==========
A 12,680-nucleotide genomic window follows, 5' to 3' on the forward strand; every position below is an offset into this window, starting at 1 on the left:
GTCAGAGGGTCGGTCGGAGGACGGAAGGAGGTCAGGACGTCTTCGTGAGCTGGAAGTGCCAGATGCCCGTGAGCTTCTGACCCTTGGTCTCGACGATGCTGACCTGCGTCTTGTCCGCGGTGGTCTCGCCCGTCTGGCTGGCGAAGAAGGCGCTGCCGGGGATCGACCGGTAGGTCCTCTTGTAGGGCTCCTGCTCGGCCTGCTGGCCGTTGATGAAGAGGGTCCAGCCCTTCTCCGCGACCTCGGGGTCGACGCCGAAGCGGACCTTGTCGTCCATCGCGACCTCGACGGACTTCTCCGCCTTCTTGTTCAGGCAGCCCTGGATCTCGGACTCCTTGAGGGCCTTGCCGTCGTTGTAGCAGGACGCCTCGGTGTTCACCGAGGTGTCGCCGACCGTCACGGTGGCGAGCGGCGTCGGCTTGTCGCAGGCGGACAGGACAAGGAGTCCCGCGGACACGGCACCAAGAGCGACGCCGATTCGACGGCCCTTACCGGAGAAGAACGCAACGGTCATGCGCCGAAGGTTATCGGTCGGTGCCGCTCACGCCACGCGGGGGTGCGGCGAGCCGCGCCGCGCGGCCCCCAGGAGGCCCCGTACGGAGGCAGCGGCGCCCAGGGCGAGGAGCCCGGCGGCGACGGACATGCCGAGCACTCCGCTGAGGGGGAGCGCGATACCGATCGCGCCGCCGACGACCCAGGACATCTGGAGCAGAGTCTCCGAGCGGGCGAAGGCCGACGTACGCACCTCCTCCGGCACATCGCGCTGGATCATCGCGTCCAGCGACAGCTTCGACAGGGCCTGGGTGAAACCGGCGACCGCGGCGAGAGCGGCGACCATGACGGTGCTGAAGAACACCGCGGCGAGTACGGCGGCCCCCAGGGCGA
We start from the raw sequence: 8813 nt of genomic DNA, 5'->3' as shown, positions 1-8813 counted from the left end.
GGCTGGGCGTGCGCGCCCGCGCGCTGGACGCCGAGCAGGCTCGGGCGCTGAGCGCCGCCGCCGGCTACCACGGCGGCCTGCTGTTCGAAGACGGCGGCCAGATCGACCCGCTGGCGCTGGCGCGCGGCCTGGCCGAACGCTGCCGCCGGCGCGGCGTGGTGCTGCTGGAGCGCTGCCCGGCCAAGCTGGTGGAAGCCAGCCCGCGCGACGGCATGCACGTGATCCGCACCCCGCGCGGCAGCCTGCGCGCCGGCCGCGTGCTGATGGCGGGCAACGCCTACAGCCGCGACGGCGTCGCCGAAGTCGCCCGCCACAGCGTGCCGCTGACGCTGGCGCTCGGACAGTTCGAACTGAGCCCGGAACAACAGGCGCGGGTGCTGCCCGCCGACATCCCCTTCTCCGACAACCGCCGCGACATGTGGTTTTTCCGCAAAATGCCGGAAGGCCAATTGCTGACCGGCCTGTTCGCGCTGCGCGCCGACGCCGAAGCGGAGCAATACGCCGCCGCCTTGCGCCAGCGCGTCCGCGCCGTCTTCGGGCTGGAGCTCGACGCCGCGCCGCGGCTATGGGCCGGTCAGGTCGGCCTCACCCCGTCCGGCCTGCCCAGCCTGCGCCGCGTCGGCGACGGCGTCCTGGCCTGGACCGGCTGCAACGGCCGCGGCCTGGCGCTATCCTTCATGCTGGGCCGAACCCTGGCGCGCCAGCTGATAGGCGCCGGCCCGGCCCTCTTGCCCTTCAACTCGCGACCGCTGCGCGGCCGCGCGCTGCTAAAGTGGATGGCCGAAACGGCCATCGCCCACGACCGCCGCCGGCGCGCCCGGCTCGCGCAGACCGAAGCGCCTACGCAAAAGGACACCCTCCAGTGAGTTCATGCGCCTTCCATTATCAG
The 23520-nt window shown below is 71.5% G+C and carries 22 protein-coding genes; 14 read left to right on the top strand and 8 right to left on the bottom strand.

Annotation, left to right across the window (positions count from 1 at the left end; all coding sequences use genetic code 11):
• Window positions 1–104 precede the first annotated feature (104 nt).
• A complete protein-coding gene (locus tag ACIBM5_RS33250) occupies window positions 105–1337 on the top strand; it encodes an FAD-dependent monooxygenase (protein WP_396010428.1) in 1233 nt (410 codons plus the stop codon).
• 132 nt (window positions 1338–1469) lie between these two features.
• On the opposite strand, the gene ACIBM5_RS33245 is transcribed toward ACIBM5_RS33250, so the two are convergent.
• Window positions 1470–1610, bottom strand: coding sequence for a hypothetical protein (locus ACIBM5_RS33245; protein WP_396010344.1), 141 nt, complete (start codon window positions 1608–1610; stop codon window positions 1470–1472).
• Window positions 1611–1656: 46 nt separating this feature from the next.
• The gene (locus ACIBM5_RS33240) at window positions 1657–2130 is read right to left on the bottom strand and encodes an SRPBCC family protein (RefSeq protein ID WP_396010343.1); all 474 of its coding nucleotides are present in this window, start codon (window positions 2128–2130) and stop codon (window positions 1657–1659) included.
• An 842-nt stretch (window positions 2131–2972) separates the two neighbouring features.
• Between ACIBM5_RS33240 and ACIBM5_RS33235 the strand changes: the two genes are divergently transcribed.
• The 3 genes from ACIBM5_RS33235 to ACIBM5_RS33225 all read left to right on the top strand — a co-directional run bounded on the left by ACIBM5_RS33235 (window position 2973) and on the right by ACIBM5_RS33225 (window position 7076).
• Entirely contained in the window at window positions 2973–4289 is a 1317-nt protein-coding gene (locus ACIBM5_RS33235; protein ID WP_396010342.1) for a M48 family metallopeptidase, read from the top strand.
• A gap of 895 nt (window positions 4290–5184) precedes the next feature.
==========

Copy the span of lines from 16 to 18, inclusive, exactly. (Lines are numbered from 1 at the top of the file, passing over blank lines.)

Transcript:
• The 3 genes from ACIBM5_RS33235 to ACIBM5_RS33225 all read left to right on the top strand — a co-directional run bounded on the left by ACIBM5_RS33235 (window position 2973) and on the right by ACIBM5_RS33225 (window position 7076).
• Entirely contained in the window at window positions 2973–4289 is a 1317-nt protein-coding gene (locus ACIBM5_RS33235; protein ID WP_396010342.1) for a M48 family metallopeptidase, read from the top strand.
• A gap of 895 nt (window positions 4290–5184) precedes the next feature.